The future will tell. It is assumed that there is a link between oral health and diabetes, but we have not been able to conclusively demonstrate that connection. Besides, it is the “chicken or the egg” question, what comes first–periodontal disease or diabetes? There may not be any clear answer to this question, as such research requires longitudinal data over considerable periods. And finally: if we can deal with the periodontal problems, may this have positive effects on diabetes? There are some investigations in this area. What makes our study unique, however, is its wide reach. By accessing these registries, we can analyse hundreds of thousands of patients.
Can your research be a bridge between dentistry and medicine?
Yes, this is a collaboration between the dental and the medical world, and working with registries focusing on dental care is new to them as well. This collaboration is very positive, as the link between oral and systemic health is relevant to large patient groups. Another interesting aspect is how dental care may participate in the prevention of systemic diseases. In Scandinavia, most people visit the dentist or dental hygienist once or twice a year, which means that dental care may also play a role in the detection of general disorders. In addition, dental care has a unique position of addressing other issues, such as diet or smoking habits.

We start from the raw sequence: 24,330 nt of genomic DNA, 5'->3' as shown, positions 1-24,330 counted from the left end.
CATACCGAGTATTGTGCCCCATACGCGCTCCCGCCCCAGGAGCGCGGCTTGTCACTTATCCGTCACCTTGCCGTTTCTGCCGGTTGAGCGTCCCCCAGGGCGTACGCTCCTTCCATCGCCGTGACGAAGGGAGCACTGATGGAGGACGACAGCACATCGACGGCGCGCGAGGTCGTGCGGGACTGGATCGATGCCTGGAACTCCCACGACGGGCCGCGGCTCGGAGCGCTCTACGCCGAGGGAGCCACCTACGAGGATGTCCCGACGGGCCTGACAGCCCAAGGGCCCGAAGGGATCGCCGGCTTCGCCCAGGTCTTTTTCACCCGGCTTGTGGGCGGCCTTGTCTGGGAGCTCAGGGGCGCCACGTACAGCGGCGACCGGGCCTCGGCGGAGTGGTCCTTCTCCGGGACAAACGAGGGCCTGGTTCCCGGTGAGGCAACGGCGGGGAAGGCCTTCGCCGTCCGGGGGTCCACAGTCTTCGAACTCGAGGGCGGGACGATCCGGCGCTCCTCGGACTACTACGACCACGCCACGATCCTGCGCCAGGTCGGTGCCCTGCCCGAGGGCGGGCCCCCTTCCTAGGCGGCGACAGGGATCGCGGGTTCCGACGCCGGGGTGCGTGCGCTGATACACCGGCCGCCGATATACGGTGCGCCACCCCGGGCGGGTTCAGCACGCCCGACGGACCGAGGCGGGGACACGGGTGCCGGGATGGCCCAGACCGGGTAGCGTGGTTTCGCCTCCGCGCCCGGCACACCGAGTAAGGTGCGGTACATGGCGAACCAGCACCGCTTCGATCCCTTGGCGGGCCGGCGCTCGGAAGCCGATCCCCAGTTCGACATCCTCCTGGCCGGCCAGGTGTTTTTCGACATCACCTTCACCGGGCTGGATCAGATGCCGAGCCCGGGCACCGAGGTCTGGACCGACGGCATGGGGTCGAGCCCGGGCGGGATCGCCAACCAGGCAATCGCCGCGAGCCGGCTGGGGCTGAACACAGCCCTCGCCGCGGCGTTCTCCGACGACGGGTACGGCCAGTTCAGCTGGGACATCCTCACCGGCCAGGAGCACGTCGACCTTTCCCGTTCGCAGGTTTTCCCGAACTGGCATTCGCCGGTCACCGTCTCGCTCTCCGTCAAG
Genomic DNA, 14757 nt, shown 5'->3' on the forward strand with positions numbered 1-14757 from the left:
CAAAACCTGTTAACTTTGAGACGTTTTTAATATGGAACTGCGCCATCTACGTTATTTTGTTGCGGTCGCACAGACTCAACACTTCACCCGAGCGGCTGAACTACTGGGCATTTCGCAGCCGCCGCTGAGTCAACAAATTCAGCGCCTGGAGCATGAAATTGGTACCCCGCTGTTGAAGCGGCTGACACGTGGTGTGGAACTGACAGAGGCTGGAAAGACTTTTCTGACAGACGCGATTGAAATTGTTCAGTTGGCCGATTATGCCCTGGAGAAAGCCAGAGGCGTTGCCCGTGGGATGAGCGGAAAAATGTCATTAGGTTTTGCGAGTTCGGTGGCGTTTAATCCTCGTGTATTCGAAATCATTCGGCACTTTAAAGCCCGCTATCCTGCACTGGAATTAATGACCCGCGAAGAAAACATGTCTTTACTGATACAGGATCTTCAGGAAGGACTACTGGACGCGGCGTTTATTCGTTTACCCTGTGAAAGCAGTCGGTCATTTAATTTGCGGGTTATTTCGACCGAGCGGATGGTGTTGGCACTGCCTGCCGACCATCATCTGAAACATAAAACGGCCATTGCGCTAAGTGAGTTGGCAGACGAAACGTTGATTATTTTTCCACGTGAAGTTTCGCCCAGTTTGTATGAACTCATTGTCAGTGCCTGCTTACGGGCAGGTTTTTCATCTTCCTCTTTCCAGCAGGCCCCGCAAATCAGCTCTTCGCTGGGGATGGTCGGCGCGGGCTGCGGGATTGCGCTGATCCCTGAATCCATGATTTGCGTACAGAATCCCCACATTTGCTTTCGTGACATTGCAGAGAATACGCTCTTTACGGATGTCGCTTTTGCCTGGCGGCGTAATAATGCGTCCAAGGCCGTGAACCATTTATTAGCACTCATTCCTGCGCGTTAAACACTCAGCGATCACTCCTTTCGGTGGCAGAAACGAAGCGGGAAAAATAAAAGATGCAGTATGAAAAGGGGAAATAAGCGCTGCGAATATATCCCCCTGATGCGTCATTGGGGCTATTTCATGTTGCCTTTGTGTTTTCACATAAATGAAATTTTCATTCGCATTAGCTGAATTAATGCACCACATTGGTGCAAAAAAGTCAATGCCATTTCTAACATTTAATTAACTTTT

What does the foundation’s contribution mean to you and your research?
The support from the Eklund Foundation means very much. This is a substantial grant, and considering all the competition, it is fantastic for us to have such support, which makes this project possible.
Tord Berglundh, can you tell us more about your research, especially the registry research and its significance?
Today, we are active in several fields. Our research covers aspects ranging from molecular biology to large field studies and modern registry research. It shows how unique it is to do research in Sweden, as this type of investigation cannot be easily performed anywhere else. The SKaPa registry, a quality registry in dental care, was started in 2008, and has been refined and improved over the years. Today it comprises over seven million patients.
SKaPa opens the door for research on the association between oral health and other diseases, such as diabetes and cardiovascular diseases. Patient integrity, however, must be rigorously protected. All data are anonymised and analyses are only performed on group level, never identifying any individuals.
At our research laboratory, we look at inflammatory issues, working with blood and tissue samples to examine the effect and change of, for example, epigenetic components. Registry-based research generates hypotheses that we may transfer to the lab and then take back to the clinic setting again, not least through treatment studies. Therefore, it is a great advantage to have research facilities and a clinical unit in the same building.
You do have a close collaboration within the Sahlgrenska Academy (i.e., education and research in medicine, dentistry and healthcare science at the University of Gothenburg)?
Yes, at the Sahlgrenska Academy we collaborate with the National Diabetes Register and the Centre of Registers, which are specialised in various diseases as well as registry research. Through our accumulated knowledge, we can address many topics. It is important to share this research and knowledge; that’s how things develop.